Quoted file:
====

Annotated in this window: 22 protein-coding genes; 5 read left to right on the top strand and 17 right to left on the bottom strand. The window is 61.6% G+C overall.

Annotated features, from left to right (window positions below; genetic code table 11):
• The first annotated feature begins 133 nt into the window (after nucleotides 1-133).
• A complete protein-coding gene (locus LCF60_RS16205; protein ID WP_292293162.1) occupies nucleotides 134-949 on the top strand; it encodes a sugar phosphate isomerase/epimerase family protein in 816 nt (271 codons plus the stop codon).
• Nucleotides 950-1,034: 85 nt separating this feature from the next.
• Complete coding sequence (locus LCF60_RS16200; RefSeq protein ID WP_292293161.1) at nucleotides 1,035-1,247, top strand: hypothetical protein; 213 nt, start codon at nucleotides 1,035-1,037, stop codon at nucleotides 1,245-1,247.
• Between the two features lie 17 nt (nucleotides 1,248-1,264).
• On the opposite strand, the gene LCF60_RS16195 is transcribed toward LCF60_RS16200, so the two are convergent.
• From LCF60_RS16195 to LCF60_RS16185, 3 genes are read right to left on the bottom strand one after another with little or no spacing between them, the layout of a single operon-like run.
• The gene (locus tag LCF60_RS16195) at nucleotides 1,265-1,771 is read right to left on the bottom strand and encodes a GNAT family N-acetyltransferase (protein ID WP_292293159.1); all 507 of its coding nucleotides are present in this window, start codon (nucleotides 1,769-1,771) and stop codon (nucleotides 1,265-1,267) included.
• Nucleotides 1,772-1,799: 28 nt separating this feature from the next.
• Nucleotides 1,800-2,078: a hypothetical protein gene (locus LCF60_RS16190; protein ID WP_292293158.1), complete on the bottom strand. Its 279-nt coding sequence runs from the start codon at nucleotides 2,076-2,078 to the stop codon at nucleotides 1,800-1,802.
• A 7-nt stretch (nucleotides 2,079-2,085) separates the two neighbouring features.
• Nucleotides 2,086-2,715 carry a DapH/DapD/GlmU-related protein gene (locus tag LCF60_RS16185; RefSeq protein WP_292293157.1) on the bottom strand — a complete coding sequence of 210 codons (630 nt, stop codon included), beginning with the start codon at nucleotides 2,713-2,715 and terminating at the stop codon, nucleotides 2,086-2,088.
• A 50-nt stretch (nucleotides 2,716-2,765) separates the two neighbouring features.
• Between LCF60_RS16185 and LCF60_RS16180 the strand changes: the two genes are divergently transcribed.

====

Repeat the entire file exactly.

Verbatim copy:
Annotated in this window: 22 protein-coding genes; 5 read left to right on the top strand and 17 right to left on the bottom strand. The window is 61.6% G+C overall.

Annotated features, from left to right (window positions below; genetic code table 11):
• The first annotated feature begins 133 nt into the window (after nucleotides 1-133).
• A complete protein-coding gene (locus LCF60_RS16205; protein ID WP_292293162.1) occupies nucleotides 134-949 on the top strand; it encodes a sugar phosphate isomerase/epimerase family protein in 816 nt (271 codons plus the stop codon).
• Nucleotides 950-1,034: 85 nt separating this feature from the next.
• Complete coding sequence (locus LCF60_RS16200; RefSeq protein ID WP_292293161.1) at nucleotides 1,035-1,247, top strand: hypothetical protein; 213 nt, start codon at nucleotides 1,035-1,037, stop codon at nucleotides 1,245-1,247.
• Between the two features lie 17 nt (nucleotides 1,248-1,264).
• On the opposite strand, the gene LCF60_RS16195 is transcribed toward LCF60_RS16200, so the two are convergent.
• From LCF60_RS16195 to LCF60_RS16185, 3 genes are read right to left on the bottom strand one after another with little or no spacing between them, the layout of a single operon-like run.
• The gene (locus tag LCF60_RS16195) at nucleotides 1,265-1,771 is read right to left on the bottom strand and encodes a GNAT family N-acetyltransferase (protein ID WP_292293159.1); all 507 of its coding nucleotides are present in this window, start codon (nucleotides 1,769-1,771) and stop codon (nucleotides 1,265-1,267) included.
• Nucleotides 1,772-1,799: 28 nt separating this feature from the next.
• Nucleotides 1,800-2,078: a hypothetical protein gene (locus LCF60_RS16190; protein ID WP_292293158.1), complete on the bottom strand. Its 279-nt coding sequence runs from the start codon at nucleotides 2,076-2,078 to the stop codon at nucleotides 1,800-1,802.
• A 7-nt stretch (nucleotides 2,079-2,085) separates the two neighbouring features.
• Nucleotides 2,086-2,715 carry a DapH/DapD/GlmU-related protein gene (locus tag LCF60_RS16185; RefSeq protein WP_292293157.1) on the bottom strand — a complete coding sequence of 210 codons (630 nt, stop codon included), beginning with the start codon at nucleotides 2,713-2,715 and terminating at the stop codon, nucleotides 2,086-2,088.
• A 50-nt stretch (nucleotides 2,716-2,765) separates the two neighbouring features.
• Between LCF60_RS16185 and LCF60_RS16180 the strand changes: the two genes are divergently transcribed.